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Debbie Dujanovic Reporting, Produced by Kelly JustStranded without warning, breakdowns, equipment failure. Do you know your car's hidden secrets? Old, new or looking to buy, our investigative team found the perfect tool that could help you avoid buying a lemon and keep you safe on the road. There's a big push to take it away.
In a matter of seconds I was able to discover that lots of drivers of a popular SUV complain the gas pedal sticks, the tire tread separates. I'm going to tell you how to get information about your own car and who doesn't want you to have it.
Driver; "Alternator went out on it, it burned up."
Driver: "The accelerator cable broke."
Breakdowns happen. Ever wonder if others are having the same problems on the road? So, is there any way to know about these problems before spending any money? Look no further than the website run by the National Highway Traffic and Safety Administration or NHTSA. You'll find millions of consumer complaints about thousands of vehicles, free of charge. All it takes is the year, make and model.
Take one of the most popular cars in America, the Toyota Camry. Dozens of drivers complain about serious speed control problems in the 2007 model. Cars that accelerate without warning, others that won't budge when the gas pedal is down.
We found 50 entries about airbags in the 1999 Ford F-150 truck. The bags either failed to deploy during a crash or went off on their own.
There are sob stories from 2002 Saab owners. Thirty-two drivers say their cars suddenly stalled in the middle of traffic at speeds of 35, 60, even 70 miles an hour. One, "narrowly avoiding a three-car collision."
Tim Stapleton, owner, GT Automotive: "If they see the same problem happening over and over it might raise some concerns."
Longtime mechanic Tim Stapleton owns GT Automotive in Riverton. He thinks the NHTSA Web site could help car owners find problems faster.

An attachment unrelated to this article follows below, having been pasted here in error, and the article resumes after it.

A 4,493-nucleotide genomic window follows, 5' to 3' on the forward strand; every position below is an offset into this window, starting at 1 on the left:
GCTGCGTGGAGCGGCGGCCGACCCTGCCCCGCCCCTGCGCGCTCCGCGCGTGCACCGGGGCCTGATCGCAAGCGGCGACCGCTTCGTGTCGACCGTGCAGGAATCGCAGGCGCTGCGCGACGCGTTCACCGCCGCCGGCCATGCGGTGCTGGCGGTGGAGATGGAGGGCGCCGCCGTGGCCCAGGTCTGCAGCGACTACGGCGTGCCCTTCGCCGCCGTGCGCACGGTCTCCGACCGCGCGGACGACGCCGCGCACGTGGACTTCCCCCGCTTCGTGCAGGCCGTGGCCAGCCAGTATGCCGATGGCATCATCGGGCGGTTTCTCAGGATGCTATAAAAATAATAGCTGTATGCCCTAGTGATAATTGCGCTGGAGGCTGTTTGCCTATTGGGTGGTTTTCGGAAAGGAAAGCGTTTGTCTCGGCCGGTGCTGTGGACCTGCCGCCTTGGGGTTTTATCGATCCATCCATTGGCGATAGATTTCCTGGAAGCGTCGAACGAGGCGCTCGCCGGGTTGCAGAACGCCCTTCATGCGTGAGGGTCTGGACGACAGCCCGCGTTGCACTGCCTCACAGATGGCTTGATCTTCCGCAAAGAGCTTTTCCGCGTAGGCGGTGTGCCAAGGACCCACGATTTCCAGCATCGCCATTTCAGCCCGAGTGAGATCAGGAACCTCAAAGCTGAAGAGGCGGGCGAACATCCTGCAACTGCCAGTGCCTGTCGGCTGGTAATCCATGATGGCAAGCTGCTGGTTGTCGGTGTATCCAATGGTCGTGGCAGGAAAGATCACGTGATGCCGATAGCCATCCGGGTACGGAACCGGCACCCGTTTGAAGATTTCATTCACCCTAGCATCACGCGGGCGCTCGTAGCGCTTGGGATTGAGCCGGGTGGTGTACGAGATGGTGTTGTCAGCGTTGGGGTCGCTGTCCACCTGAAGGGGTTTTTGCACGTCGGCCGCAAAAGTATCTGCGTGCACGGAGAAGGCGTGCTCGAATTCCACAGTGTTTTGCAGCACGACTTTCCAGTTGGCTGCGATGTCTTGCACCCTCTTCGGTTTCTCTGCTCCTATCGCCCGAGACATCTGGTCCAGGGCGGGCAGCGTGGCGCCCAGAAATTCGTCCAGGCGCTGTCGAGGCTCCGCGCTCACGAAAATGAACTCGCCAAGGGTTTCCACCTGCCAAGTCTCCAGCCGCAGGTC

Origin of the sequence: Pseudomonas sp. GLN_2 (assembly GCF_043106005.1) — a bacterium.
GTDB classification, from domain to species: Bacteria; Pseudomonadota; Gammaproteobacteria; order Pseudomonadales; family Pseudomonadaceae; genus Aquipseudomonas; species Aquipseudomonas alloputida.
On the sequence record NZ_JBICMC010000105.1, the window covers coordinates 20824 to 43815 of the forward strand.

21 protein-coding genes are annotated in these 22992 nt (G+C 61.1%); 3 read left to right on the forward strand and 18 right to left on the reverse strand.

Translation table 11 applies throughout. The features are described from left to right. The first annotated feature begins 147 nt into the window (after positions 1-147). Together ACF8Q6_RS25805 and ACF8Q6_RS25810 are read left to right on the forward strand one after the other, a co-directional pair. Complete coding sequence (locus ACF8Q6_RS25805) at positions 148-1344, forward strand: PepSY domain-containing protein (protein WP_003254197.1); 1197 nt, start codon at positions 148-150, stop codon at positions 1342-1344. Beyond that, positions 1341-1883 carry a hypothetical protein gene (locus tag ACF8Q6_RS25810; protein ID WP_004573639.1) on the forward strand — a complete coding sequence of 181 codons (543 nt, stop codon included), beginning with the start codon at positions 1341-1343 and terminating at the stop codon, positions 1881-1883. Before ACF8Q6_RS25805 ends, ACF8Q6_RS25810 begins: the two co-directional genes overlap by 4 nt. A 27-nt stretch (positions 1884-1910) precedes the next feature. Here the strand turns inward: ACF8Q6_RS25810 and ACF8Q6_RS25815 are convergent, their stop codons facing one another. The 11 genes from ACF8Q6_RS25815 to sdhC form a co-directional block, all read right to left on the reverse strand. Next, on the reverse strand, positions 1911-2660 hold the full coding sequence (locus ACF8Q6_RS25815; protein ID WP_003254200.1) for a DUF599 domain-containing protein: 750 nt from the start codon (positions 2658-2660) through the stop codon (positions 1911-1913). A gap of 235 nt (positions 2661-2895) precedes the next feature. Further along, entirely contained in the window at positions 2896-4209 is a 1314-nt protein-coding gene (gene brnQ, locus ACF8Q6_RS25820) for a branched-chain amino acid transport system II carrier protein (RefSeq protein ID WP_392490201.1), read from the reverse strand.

Tim Stapleton: "It saves us time, which ultimately saves the consumer money."
Save money yes, but more importantly save lives. Congress ordered the Early Warning website in 2002 to track vehicle safety and prevent deaths. Now NHTSA's trying to change the rules and take away those public complaints.
Tim Stapleton: "I can't see any reason why they'd want to shut it down."
Neither could we until we discovered who's behind the rule change. The auto industry. Every car company you can think of wants those online postings gone. They say your complaints expose "trade secrets" and hurt competition.
Consumer groups are protesting, accusing NHTSA, a federal agency set up to protect US, of trying to protect big business instead.
Mark Marine, Mark Marine Credit Systems: "If your trade secret can be found out by a guy in West Valley in his garage, it can't be too good of a trade secret."
Mark Marine's opinions aren't always popular among his colleagues. Mark Marine: "I'm the odd ball out, that's putting it politely."
Maybe because he's both a car dealer and a consumer advocate who sometimes goes after his own industry. He says no way should the government hide these safety complaints.
Mark Marine: "Information has never been a bad thing. I've never understood how information gets defined as bad. Let's get it out there."
If you want to check out the history of any car or you want to comment on NHTSA's proposed rule change visit the NHTSA web site.
Information you will need to fill out this form includes:
- Docket ID Number: 26140
- Agency: select "NHTSA"
- Regulatory Docket: click on "Does Exist"
Title: enter "Confidential Business Information" Other ways to submit comments:
Docket Management FacilityAll submissions must include:
U.S. Department of Transportation
400 7th Street, SW.
Nassif Building, Room PL-401
Washington, DC 20590
Agency Name: NHTSATo submit comments about the proposed rule change, copy the following URL into your browser window: https://dms.dot.gov/submit/dspSubmission.cfm
Docket Number: 26140